ON THEIR OWN
Story and photos
by T.L. Petersen
Editor's note: More than half a dozen teenagers who meet the state definition of children living unaccompanied or homeless agreed to talk to a reporter in the weeks before the Christmas season. Some were willing to have their names used and their pictures taken, others not. It was The Observer's decision to not use any teen's real name.
Children have been putting together lists for weeks about what they'd like to find under the Christmas tree.
Parents have been grumbling to co-workers about the cost of presents and all the activities that lead up to the holidays.
Pam Dodds stands in her small office at La Grande High School
"My kids aren't expecting any presents," she says. "They're upset because they don't have anything to give their friends.
"I'm worried about them having anything to eat for the time school's closed."
Dodds works half-time Â— and many unclocked hours Â— as the school district's homeless liaison.
For the purpose of her job, "homeless" may mean the teenager who is currently "couch-hopping" from friend to friend, staying a few nights before moving on after her mother booted her from the family home.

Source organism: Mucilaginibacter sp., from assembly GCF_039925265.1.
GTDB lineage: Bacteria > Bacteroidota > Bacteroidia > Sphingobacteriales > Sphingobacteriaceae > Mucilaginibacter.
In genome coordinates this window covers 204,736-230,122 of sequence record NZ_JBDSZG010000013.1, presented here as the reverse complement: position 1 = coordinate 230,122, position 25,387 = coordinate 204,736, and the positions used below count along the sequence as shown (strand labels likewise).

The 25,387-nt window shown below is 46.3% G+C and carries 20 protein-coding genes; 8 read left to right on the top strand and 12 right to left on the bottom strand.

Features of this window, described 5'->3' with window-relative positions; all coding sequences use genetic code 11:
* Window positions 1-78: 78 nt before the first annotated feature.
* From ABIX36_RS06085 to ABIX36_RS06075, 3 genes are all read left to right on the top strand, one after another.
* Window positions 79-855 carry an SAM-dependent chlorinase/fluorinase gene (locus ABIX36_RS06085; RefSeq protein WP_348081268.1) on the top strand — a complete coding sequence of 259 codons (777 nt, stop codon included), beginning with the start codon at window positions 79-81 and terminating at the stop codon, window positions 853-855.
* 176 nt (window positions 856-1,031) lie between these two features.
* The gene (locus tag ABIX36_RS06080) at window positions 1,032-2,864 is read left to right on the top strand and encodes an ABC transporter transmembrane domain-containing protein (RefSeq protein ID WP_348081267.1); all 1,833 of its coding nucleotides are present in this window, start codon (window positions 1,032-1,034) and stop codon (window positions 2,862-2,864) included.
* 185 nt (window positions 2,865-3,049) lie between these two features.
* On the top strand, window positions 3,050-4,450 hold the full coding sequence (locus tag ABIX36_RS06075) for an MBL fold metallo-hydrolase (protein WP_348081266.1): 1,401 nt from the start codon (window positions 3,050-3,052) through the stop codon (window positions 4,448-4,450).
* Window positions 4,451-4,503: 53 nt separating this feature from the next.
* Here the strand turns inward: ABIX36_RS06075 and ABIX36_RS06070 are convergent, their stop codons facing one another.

Or it may mean the 16-year-old who moved out of her home because her mother had a husband and younger children to care for on a tiny income. She moved into a travel trailer that was unheated and had mold growing on the walls.
Or maybe it means the two sets of pre-teen siblings, four each, who were left, months ago, at a grandmother's apartment. The grandmother is on a fixed income and there's often little to eat.
Or it might be the 18-year-old living in the Sac Annex, in a studio apartment, who works full-time and is trying to get to the high school for a few required classes. She has a dorm refrigerator, a small microwave and a drawer under her improvised bed as a cupboard.
Last week, cornered by Dodds, she admitted she was completely out of food.
And then there is the teen taking advanced placement classes who wants to be a psychiatrist some day. She traveled to Ecuador last spring with a high school group. Because neither of her divorced parents knew exactly when she'd be returning to La Grande, she returned and moved into her own tiny, unheated apartment. She also works and struggles to get to her classes.
Most of the high school-aged kids, and some younger, have called a car home at one point or another.
It happens here.
Dodds wants to get the word out. These are not bad kids, she insists. Most have survived situations unimaginable outside of a ghetto or a disaster zone.